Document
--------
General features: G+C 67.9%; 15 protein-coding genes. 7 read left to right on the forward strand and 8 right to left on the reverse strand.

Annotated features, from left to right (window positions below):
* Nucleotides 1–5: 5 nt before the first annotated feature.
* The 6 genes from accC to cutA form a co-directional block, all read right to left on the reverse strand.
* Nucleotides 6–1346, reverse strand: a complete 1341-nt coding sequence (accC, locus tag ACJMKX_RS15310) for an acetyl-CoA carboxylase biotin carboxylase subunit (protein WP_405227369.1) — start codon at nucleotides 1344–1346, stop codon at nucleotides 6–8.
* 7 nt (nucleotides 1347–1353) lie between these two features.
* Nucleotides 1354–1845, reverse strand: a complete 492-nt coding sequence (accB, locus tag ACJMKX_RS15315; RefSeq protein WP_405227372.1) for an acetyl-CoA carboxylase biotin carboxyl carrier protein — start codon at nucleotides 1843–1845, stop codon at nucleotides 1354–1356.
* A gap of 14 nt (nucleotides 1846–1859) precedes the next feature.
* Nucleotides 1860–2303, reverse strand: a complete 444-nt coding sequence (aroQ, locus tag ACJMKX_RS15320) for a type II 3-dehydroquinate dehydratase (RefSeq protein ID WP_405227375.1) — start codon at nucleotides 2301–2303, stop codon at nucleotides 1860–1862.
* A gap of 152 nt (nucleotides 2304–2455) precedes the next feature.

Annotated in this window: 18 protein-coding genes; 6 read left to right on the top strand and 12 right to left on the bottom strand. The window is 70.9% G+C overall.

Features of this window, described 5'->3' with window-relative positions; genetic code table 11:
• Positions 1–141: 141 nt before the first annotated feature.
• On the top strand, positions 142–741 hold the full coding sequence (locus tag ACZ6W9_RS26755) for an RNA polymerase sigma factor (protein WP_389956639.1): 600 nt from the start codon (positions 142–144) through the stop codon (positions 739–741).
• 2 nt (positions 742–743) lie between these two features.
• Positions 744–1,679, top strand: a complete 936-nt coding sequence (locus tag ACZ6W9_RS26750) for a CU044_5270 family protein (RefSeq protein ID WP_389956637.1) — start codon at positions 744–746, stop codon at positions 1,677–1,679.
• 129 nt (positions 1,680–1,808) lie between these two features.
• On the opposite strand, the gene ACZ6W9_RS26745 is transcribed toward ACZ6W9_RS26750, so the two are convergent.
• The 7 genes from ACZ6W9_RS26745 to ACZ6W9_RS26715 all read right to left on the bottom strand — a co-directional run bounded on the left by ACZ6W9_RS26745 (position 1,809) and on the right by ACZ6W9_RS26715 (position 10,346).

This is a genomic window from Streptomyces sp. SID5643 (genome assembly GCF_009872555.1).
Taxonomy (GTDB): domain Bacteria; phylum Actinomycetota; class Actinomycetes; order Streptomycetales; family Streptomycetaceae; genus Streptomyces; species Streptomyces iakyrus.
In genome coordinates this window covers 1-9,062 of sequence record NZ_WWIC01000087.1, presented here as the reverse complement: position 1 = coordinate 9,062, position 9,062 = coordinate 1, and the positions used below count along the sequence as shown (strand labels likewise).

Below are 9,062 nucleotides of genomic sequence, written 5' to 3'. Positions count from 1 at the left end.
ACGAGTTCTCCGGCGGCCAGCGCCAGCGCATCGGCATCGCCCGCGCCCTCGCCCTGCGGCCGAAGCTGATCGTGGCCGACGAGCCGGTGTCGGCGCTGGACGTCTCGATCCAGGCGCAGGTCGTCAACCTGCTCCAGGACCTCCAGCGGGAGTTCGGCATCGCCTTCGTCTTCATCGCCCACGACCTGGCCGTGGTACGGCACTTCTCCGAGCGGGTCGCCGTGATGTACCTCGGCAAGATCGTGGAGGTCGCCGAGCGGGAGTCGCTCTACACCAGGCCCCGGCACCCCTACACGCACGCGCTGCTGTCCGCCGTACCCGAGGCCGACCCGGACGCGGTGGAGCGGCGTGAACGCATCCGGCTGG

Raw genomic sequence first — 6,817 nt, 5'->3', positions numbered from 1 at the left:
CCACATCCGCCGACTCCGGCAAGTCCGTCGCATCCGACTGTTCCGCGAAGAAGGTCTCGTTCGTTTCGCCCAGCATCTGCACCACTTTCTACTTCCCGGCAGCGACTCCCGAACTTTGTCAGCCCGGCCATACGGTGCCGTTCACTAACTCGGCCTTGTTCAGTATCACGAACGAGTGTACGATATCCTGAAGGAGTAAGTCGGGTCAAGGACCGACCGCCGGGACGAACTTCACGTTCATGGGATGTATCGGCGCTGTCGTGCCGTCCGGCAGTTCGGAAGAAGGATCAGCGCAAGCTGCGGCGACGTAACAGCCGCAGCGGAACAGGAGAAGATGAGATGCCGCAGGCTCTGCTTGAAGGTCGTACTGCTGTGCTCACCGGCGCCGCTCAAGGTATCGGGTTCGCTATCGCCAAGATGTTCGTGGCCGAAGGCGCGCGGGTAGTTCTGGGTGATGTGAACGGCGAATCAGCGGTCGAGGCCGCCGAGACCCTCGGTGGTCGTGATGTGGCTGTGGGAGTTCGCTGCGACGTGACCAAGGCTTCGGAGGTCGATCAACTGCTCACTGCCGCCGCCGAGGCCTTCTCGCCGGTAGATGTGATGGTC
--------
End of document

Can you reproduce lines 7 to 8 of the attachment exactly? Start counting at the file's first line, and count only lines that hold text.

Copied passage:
* Nucleotides 1354–1845, reverse strand: a complete 492-nt coding sequence (accB, locus tag ACJMKX_RS15315; RefSeq protein WP_405227372.1) for an acetyl-CoA carboxylase biotin carboxyl carrier protein — start codon at nucleotides 1843–1845, stop codon at nucleotides 1354–1356.
* A gap of 14 nt (nucleotides 1846–1859) precedes the next feature.